This week is a special time for fans of television as each of the major networks roll out their fall schedules, announce what current series are being cancelled, reveal what new shows their picking up. So basically it’s Christmas morning, complete with the excitement of beautifully gift wrapped new toys, and the disappointment of said new toys once unwrapped and revealed to actually be a stack of tube socks. Thankfully this year few beloved series have been cancelled, albeit a handful will return with fewer episodes (most notably Community) and one had to jump networks (Cougar Town). But now that we know what shows are returning it’s time to change the focus to what new shows will be out come next season. The following are my first impressions from the short one to four minute previews the networks have made available online. There will be a handful of series I won’t cover as I no interest in spending any time on shows like Mistress (she’s a married man’s other and she likes it that way) and the majority of the discussion will focus around sitcoms as that’s my main area of interest. Without further ado here’s my thoughts on what ABC and CBS have to offer.
The following is a paper I wrote for my Gender Studies course in December. It’s a subject that is perhaps dated at this point as the flood of masculinity based comedies have all been canceled (with the exception of Last Man Standing which has moved away from said premise). Nonetheless I figured I’d post this essay regardless of the timing. Work It had not yet aired at the time of this paper so I focused primarily on just fall 2011 series, that being said I could’t resist using a photo from it.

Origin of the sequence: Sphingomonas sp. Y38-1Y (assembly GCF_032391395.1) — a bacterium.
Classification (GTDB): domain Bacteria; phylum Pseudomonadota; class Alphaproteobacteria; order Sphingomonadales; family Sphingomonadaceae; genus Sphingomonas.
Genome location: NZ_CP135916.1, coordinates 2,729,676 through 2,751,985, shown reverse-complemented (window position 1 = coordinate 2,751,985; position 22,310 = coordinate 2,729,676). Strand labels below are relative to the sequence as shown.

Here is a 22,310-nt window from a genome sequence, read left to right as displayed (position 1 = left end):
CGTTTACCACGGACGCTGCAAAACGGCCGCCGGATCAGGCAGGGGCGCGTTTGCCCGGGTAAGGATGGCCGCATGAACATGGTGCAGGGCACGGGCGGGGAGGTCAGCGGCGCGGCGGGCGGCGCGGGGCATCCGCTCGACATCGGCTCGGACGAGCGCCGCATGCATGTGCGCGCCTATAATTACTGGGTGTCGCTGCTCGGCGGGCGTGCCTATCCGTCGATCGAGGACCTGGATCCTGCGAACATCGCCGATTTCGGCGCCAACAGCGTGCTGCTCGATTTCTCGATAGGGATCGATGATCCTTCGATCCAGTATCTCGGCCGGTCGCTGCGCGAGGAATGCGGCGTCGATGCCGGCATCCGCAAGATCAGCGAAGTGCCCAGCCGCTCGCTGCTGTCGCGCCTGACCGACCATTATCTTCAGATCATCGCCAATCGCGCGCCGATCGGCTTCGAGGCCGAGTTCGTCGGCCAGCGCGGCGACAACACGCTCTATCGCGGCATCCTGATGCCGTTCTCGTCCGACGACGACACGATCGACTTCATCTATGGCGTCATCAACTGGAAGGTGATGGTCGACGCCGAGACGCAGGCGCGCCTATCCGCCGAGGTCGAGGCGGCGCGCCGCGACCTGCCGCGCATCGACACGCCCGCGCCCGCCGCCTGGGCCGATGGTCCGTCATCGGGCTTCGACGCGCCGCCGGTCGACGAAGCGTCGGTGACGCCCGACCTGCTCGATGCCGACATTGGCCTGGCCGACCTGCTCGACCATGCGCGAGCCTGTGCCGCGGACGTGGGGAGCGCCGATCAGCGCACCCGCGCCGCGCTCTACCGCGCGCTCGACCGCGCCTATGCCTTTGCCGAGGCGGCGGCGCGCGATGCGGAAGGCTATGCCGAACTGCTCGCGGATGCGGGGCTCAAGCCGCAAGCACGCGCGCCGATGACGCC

Women rule the world, or at least that’s what television what’s you to think right now. Often times each year without trying the various major networks (NBC, CBS, ABC, and FOX) seem to create pilots, the first episode of a TV series, with similar themes and messages. Last year there was an abundant amount of shows based around the idea of couples in various states in their relationship and life (ABC’s Happy Endings, FOX’s Traffic Light, and NBC’s bluntly titled Perfect Couples). Sometimes the theme sticks more than others, but this year the theme ended up being more overtly political than usual. Just about every show this year revolves around the idea of modern gender relationships and exploring what is the core dynamic between the different sexes. While the idea of publicly addressing how gender is handled in today’s society is one that may be appealing, there is a subdivision within the theme that is perhaps a little disturbing and troubling to look at.
As I start to review episodes for the first time I’ll most likely begin the initial review of a series with some background info stating my relationship with the series and feelings on it’s current state.
I originally got into How I Met Your Mother just as season 2 was nearing its end. I heard a lot of positive feedback about the series for some time and decided to catch the first few episodes to see how it was. By the time I reached the episode “Ok Awesome” I was completely sold. I immediately ordered the first season on Amazon and devoured the sitcom as quickly as possible. My next move was to watch the first few episodes with my brother and close friends to which they soon got hooked. I continued to spread the show around but as season three continued the show became something different. The sweet romantic Ted Mosby was replaced by what the showrunners in retrospect refer to as Outlaw Ted, notable by his trademark cowboy style shirt (seriously go back and watch, he wears the same cowboy shirt like every other episode). This new Ted had a goal to hook up with as many girls as possible and just have numerous flings and one-time things. Though it wasn’t just his character that lost it’s romantic touch, rather the entire series seemed to take a slight dive.